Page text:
So far as I have observed, projects for Companylaw reform have concerned only the methods pursued in the formation of companies. They have had for their aims to restrain the fraudulent doings of promoters, and to prevent delusion of the public by the parading of apparently-responsible directors whose influential names have been indirectly purchased. But no thought appears to have been given to abuses existing in the administrations of established companies. Extremely grave evils are, however, to be observed in these, and it is high time they should be checked.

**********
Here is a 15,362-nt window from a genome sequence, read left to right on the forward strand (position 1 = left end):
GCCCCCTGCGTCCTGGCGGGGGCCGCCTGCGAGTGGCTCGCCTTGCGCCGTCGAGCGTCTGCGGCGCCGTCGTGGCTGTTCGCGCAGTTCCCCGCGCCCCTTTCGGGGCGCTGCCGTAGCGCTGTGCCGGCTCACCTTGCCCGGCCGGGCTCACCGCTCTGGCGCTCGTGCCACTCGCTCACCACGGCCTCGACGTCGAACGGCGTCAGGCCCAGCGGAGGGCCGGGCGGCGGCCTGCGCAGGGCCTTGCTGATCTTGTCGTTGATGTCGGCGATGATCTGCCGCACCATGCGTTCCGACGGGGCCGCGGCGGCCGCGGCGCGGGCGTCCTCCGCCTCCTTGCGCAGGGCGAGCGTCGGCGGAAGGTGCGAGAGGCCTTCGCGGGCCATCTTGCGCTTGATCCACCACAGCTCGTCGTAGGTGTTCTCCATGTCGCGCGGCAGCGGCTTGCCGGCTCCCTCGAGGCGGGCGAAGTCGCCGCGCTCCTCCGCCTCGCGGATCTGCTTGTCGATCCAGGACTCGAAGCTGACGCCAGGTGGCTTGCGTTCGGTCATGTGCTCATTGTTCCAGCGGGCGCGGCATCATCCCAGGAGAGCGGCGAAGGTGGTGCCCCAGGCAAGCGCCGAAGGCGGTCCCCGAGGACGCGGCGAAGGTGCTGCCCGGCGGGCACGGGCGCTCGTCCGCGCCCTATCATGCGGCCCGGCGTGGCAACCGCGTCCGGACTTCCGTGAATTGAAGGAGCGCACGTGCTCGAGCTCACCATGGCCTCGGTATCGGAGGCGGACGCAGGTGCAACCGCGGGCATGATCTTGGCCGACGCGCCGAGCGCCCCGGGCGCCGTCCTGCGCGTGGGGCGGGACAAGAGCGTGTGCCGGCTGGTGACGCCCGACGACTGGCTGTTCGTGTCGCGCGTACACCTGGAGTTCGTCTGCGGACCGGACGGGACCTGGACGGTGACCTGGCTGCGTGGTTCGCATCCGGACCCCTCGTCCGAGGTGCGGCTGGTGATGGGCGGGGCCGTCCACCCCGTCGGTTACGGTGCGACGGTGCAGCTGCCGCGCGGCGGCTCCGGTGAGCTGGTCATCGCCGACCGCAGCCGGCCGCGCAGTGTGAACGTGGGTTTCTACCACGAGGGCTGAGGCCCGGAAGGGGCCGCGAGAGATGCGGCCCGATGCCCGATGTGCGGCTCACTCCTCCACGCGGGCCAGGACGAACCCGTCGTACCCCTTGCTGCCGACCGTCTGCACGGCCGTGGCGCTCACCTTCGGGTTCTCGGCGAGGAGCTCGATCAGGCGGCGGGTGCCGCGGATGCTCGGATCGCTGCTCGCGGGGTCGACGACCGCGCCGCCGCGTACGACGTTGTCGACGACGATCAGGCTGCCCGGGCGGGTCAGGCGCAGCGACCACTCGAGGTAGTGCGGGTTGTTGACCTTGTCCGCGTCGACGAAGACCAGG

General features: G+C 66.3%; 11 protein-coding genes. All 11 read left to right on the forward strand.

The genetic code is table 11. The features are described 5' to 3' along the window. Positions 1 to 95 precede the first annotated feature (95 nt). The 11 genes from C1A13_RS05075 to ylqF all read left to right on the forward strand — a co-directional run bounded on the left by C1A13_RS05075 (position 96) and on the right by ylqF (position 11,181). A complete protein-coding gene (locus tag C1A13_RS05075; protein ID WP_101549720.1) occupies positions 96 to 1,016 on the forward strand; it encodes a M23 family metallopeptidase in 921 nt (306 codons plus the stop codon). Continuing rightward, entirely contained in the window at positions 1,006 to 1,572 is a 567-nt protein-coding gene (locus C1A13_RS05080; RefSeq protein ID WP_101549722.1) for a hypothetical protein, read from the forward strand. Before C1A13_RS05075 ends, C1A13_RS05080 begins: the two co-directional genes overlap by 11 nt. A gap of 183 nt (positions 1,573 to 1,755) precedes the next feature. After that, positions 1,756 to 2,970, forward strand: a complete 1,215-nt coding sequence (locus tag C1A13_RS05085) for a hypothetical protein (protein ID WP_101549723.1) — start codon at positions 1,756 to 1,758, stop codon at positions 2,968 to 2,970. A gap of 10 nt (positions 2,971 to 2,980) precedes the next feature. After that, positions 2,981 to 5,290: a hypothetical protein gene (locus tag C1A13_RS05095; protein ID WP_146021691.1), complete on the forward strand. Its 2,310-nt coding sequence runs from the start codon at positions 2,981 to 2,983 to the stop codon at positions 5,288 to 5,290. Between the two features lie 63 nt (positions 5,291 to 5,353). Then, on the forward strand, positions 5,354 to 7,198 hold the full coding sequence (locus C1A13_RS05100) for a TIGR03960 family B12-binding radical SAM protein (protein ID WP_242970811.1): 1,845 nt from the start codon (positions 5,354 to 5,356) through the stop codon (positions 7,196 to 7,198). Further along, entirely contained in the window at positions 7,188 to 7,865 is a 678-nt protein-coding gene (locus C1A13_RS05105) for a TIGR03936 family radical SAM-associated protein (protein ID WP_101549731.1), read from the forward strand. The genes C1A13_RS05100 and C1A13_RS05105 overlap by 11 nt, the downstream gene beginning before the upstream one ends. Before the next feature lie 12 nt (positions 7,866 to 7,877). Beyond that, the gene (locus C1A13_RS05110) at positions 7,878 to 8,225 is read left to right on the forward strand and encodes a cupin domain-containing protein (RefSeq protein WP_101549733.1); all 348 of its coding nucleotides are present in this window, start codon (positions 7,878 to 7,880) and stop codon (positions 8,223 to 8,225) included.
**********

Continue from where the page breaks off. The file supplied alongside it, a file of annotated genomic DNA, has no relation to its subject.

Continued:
Bred of the great political superstition that there is no limit to the powers of a Parliamentary majority (except the limit of physical impossibility) there has long prevailed, and now appears more dominant than ever, the notion that, given any kind of elected body--council, directors, or what not--which was created for a generally-understood purpose, a majority of it may undertake other purposes never contemplated when its members were appointed. In an